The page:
December 28, 2011 — The number of reported cases of a novel swine influenza virus has risen to 12 since July, encompassing 5 states, according to the US Centers for Disease Control and Prevention (CDC). The virus includes a gene from the human pandemic strain and affects mostly children.
The agency is taking the influenza newcomer seriously, urging public health departments, hospitals, and clinicians engaged in influenza surveillance to consider the possibility of the virus in patients presenting with influenza-like illness (ILI).
The infections in question involve a variant of the A(H3N2) virus that circulates among pigs. It contains a gene from the pandemic 2009 influenza A(H1N1) virus that codes for matrix proteins found in the viral shell.
The novel virus is worrisome enough that the CDC, the World Health Organization, and the World Organisation for Animal Health have dubbed it A(H3N2)v. The "v," which stands for "variant," distinguishes the novel virus from the seasonal A(H3N2) virus. The 2011-2012 seasonal influenza vaccine is designed to protect against this strain, the 2009 pandemic strain, and an influenza B strain.
In 3 of the 5 states where the A(H3N2)v virus has surfaced — Indiana, Pennsylvania, and Maine — patients became infected after direct or indirect contact with pigs. In Iowa and West Virginia, the other 2 states, the evidence suggests that the virus spread from human to human on a limited basis.
The CDC has not found evidence of sustained human-to-human transmission of the virus, but "all influenza viruses have the capacity to change, and it's possible this virus may become widespread," the agency states on its Web site.
One seeming bit of good news is that, so far, the A(H3N2)v virus causes illnesses that are generally no worse than those triggered by the seasonal influenza virus. Three of the 12 patients were hospitalized, but they and all the others recovered.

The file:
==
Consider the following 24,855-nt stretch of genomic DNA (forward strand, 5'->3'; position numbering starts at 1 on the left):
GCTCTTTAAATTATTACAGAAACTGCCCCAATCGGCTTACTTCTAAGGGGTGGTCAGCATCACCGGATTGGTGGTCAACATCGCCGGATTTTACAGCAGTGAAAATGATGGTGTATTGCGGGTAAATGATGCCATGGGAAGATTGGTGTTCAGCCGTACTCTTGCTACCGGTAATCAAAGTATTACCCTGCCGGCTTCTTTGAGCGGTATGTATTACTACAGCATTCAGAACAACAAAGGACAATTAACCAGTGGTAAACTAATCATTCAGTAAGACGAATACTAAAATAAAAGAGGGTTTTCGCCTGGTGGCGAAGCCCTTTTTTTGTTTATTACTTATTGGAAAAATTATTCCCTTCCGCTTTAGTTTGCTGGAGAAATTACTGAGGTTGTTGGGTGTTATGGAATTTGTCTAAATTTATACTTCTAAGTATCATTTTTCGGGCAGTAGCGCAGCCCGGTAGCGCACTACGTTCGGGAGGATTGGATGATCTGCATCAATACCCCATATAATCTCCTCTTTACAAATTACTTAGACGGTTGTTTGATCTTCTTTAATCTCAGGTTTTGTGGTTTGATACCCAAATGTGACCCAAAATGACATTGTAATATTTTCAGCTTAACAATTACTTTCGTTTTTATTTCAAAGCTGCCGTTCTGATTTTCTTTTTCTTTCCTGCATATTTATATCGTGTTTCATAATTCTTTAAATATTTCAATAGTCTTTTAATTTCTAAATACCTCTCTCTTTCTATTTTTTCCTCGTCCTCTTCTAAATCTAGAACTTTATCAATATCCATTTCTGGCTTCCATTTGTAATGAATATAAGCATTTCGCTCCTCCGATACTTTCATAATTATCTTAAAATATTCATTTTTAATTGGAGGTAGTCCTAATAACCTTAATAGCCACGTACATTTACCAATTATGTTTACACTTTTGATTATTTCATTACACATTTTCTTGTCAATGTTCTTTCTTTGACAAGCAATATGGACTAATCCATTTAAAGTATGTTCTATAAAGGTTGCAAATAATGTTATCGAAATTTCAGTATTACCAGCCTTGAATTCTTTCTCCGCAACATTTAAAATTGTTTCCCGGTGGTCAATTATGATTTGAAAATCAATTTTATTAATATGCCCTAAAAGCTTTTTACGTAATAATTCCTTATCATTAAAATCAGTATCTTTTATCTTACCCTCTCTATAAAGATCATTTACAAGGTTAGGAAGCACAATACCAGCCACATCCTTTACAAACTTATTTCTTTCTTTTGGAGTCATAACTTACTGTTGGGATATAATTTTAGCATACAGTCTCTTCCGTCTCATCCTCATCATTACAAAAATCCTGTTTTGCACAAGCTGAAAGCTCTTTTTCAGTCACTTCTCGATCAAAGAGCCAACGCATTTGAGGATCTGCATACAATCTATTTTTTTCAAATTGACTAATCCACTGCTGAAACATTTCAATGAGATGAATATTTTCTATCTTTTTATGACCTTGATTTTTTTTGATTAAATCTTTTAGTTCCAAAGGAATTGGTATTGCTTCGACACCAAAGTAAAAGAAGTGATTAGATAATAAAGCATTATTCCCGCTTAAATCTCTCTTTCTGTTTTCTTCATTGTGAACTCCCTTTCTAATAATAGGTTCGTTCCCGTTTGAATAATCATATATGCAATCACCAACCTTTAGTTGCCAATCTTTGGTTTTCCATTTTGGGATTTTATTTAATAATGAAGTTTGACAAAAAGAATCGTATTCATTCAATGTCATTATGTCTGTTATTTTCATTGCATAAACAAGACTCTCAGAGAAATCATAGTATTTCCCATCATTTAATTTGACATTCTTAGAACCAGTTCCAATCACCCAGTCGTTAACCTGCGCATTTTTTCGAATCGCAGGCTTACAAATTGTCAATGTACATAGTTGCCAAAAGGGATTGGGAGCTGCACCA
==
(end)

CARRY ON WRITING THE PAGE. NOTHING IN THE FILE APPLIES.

However, there is a bad-news chaser: The seasonal influenza vaccine for 2011-2012 is unlikely to protect people from the A(H3N2)v virus, the CDC reports. In addition, limited serologic studies indicate that young children have little preexisting immunity, although older children and adults may have limited immunity.
New Flu Question: "Have You Been Around Pigs?"
The CDC reported the first 2 cases of the A(H3N2)v influenza — both involving children under 5 years of age — on September 2 in its Morbidity and Mortality Weekly Report (MMWR). In 1 case, a girl in Pennsylvania came down with the infection after exposure to pigs at an agricultural fair on August 16. Direct exposure to pigs was not a factor in the other case, involving a boy in Indiana, but his caretaker had come into direct contact with asymptomatic pigs before the onset of the boy's illness in July.
The first likely instance of limited human-to-human transmission of the A(H3N2)v virus was described in an MMWR report published December 2. The virus was discovered in 3 children in 2 counties in Iowa who had been in contact with each other (2 were brothers). None of them had had any recent exposure to pigs.